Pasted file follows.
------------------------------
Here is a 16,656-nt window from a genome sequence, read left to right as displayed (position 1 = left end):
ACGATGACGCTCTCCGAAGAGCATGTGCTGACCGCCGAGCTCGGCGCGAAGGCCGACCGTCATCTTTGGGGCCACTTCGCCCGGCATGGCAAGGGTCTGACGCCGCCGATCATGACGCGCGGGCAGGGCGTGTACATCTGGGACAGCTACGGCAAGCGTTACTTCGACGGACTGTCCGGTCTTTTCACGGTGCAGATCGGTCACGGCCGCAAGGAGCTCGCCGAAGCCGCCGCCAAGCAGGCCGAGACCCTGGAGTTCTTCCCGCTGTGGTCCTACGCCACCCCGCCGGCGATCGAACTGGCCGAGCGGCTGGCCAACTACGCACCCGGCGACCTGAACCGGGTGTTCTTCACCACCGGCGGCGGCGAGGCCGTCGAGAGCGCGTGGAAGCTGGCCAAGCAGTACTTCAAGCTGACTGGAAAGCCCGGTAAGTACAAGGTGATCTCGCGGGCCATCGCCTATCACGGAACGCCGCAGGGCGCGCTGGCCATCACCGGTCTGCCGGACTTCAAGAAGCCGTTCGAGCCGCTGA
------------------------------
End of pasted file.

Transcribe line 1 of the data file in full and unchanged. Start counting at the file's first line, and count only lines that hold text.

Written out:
Here is a 16,656-nt window from a genome sequence, read left to right as displayed (position 1 = left end):